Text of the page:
On March 31, 2014, Congress passed a bill that will delay the effective date of the 2013 Budget Act’s Medicaid Secondary Payer Provision until October 1, 2016. As written in the Budget Act, this Provision substantially broadens the States’ right to Medicaid reimbursement by allowing the States to recover medical costs from a Beneficiary’s entire liability settlement. The two-year delay will allow Federal and State governments more time to evaluate the effect of expanding State Medicaid recovery rights and how this Provision should be implemented at the State level.
The Bipartisan Budget Act of 2013 (“Budget Act”), passed in December 2013, included a Medicaid Secondary Payer provision which gave State agencies the ability to recover costs from a beneficiary’s entire liability settlement, rather than only those settlement proceeds designated as compensation for medical expenses. Under the Budget Act, the Medicaid Secondary Payer provision was initially set to be effective on October 1, 2014.
However, on March 31, 2014, Congress passed a Bill that delays the effective date for Medicaid Secondary Payer until October 1, 2016. Essentially, this creates an additional two-year period for Congress and the States to evaluate the impact of the Budget Act’s Medicaid Secondary Payer provision.
For background, in Arkansas Dep’t of Health & Human Servs. v. Ahlborn (2006), the Supreme Court held that the State’s third-party liability provisions allowing for Medicaid to recover against the entire settlement was pre-empted by the Federal Medicaid Anti-Lien provision. As a result of this decision, the general rule developed by Ahlborn and its progeny of cases was that the States cannot place a lien on a Medicaid beneficiary’s third party liability settlement during his/her life for more than the amount allocated for medical expenses.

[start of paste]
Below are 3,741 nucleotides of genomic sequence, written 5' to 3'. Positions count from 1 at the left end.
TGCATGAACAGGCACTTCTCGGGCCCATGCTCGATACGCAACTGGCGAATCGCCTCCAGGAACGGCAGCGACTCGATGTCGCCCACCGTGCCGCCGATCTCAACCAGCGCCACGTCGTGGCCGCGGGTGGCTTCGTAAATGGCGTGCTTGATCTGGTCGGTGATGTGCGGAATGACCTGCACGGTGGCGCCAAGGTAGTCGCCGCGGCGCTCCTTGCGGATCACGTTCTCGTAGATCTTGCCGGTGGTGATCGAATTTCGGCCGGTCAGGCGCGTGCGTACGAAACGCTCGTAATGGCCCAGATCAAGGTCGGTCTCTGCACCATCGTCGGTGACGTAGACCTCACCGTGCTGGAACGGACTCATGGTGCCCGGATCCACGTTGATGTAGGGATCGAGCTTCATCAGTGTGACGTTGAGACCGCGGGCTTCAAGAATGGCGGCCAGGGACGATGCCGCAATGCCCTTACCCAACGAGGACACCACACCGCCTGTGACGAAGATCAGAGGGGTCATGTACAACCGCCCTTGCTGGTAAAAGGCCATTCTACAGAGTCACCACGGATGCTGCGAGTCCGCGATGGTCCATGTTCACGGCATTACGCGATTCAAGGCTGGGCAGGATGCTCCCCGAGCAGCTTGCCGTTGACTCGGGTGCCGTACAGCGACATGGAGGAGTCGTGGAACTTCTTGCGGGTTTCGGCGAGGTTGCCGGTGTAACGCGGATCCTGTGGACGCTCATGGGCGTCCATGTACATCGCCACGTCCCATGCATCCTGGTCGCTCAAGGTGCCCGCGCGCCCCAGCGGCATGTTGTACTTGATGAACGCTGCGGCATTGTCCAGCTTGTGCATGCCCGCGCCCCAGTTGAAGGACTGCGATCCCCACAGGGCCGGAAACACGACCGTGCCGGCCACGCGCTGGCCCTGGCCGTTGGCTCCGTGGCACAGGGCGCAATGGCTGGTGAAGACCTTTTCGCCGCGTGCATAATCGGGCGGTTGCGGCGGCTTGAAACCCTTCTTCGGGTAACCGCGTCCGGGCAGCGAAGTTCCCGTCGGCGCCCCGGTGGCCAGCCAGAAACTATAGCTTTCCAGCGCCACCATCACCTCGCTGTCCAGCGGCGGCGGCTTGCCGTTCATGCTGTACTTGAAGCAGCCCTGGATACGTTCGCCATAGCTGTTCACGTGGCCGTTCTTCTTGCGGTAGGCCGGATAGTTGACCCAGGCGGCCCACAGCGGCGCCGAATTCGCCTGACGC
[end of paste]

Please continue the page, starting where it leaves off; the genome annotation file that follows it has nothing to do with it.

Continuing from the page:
It is important to note that the Medicaid Secondary Payer provision of the Budget Act seemingly overturns the general rule established by the Supreme Court’s decision in Ahlborn.
In general, this Medicaid Secondary Payer Provision substantially broadens States’ rights to Medicaid reimbursement and could have a major impact on the resolution of cases involving Medicaid. More specifically, this Provision directly targets and removes the Federal Medicaid statutory language specifically relied on by the Supreme Court in Ahlborn. The language revises the reach of State Medicaid agencies to recoup costs from a third party in a liability settlement from being limited to “health care items or services” to recovering against “any payments.”
In essence, the Budget Act adds an exception to the Federal Medicaid Anti-Lien Provision that allows a lien to be placed on a Medicaid Beneficiary’s third party liability settlement for the entire amount of the Beneficiary’s award, and not just the amount allocated to medical expenses. Essentially, depending on how the Budget Act is implemented by the States, third-party settlement funds meant to compensate beneficiaries for pain and suffering, lost wages, or any damages other than medical expenses could be subject to the reach of State Medicaid agencies seeking recovery.
At this point, since the effective date for the Medicaid Secondary Payer provision of the Budget Act is delayed until October 1, 2016, you should continue to apply the general rule established by Ahlborn and its progeny. For at least another two and a half years the States will not be able to use the expanded Medicaid Secondary Provision of the Budget Act to recover more funds from Medicaid Beneficiary third party liability settlements than those identified as recovery for past medical expenses. We anticipate more research and evaluation will be done on both the Federal and State level as to the overall impact of the Medicaid Secondary Provision during the next couple of years.
The Garretson Resolution Group will continue to monitor the changes in the Medicaid compliance world, and will keep you updated on all relevant developments. If you need more information, please contact Sylvius von Saucken at firstname.lastname@example.org or (704) 559-4300.